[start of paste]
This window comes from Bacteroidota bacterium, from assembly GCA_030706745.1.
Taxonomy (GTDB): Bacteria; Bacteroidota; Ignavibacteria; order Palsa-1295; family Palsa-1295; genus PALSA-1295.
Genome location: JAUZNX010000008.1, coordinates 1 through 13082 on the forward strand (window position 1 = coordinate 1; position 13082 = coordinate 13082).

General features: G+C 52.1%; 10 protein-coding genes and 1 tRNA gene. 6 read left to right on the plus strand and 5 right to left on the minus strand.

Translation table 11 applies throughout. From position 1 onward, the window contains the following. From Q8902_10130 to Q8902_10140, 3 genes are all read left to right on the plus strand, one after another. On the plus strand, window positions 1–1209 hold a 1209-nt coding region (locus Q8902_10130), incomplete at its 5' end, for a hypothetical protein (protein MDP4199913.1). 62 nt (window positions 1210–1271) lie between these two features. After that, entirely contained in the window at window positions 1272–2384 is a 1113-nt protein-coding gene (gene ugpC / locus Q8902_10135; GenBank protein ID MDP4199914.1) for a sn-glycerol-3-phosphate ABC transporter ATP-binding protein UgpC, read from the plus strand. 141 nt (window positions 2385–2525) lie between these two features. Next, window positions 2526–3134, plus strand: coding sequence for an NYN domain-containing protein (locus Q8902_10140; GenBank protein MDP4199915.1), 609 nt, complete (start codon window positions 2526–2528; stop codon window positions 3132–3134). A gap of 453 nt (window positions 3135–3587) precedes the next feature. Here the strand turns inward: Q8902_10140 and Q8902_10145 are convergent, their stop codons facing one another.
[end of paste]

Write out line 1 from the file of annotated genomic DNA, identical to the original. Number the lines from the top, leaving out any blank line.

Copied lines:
This window comes from Bacteroidota bacterium, from assembly GCA_030706745.1.